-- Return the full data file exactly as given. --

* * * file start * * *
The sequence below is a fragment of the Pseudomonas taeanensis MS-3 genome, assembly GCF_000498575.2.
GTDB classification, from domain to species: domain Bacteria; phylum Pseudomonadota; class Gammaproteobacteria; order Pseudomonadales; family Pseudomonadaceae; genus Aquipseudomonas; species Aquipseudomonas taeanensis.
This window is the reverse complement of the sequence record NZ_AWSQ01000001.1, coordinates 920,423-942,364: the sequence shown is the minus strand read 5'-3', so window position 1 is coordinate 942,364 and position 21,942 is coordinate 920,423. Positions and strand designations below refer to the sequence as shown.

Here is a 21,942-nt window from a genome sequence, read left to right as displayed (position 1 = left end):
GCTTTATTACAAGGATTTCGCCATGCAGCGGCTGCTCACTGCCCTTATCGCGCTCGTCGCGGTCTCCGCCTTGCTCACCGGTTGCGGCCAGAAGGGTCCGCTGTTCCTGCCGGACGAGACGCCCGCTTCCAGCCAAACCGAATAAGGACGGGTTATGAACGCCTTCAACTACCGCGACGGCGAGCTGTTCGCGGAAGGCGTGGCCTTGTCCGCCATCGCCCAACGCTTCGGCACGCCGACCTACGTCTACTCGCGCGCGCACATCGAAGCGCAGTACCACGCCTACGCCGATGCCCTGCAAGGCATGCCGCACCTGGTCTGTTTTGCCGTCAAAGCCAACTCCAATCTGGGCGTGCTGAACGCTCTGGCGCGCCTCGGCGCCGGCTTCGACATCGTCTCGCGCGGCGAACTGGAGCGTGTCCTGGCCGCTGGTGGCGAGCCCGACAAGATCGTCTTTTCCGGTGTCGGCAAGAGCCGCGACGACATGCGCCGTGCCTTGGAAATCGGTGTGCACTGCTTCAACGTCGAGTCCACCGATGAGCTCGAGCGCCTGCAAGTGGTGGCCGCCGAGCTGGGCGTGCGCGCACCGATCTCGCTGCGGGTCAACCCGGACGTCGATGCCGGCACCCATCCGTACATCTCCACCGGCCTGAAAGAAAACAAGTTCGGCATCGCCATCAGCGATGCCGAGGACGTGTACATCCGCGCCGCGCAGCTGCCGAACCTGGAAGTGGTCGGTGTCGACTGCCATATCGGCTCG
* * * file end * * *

The sequence below is a fragment of the Pseudomonas taeanensis MS-3 genome, assembly GCF_000498575.2.
GTDB classification, from domain to species: domain Bacteria; phylum Pseudomonadota; class Gammaproteobacteria; order Pseudomonadales; family Pseudomonadaceae; genus Aquipseudomonas; species Aquipseudomonas taeanensis.
This window is the reverse complement of the sequence record NZ_AWSQ01000001.1, coordinates 920,423-942,364: the sequence shown is the minus strand read 5'-3', so window position 1 is coordinate 942,364 and position 21,942 is coordinate 920,423. Positions and strand designations below refer to the sequence as shown.

Here is a 21,942-nt window from a genome sequence, read left to right as displayed (position 1 = left end):
GCTTTATTACAAGGATTTCGCCATGCAGCGGCTGCTCACTGCCCTTATCGCGCTCGTCGCGGTCTCCGCCTTGCTCACCGGTTGCGGCCAGAAGGGTCCGCTGTTCCTGCCGGACGAGACGCCCGCTTCCAGCCAAACCGAATAAGGACGGGTTATGAACGCCTTCAACTACCGCGACGGCGAGCTGTTCGCGGAAGGCGTGGCCTTGTCCGCCATCGCCCAACGCTTCGGCACGCCGACCTACGTCTACTCGCGCGCGCACATCGAAGCGCAGTACCACGCCTACGCCGATGCCCTGCAAGGCATGCCGCACCTGGTCTGTTTTGCCGTCAAAGCCAACTCCAATCTGGGCGTGCTGAACGCTCTGGCGCGCCTCGGCGCCGGCTTCGACATCGTCTCGCGCGGCGAACTGGAGCGTGTCCTGGCCGCTGGTGGCGAGCCCGACAAGATCGTCTTTTCCGGTGTCGGCAAGAGCCGCGACGACATGCGCCGTGCCTTGGAAATCGGTGTGCACTGCTTCAACGTCGAGTCCACCGATGAGCTCGAGCGCCTGCAAGTGGTGGCCGCCGAGCTGGGCGTGCGCGCACCGATCTCGCTGCGGGTCAACCCGGACGTCGATGCCGGCACCCATCCGTACATCTCCACCGGCCTGAAAGAAAACAAGTTCGGCATCGCCATCAGCGATGCCGAGGACGTGTACATCCGCGCCGCGCAGCTGCCGAACCTGGAAGTGGTCGGTGTCGACTGCCATATCGGCTCG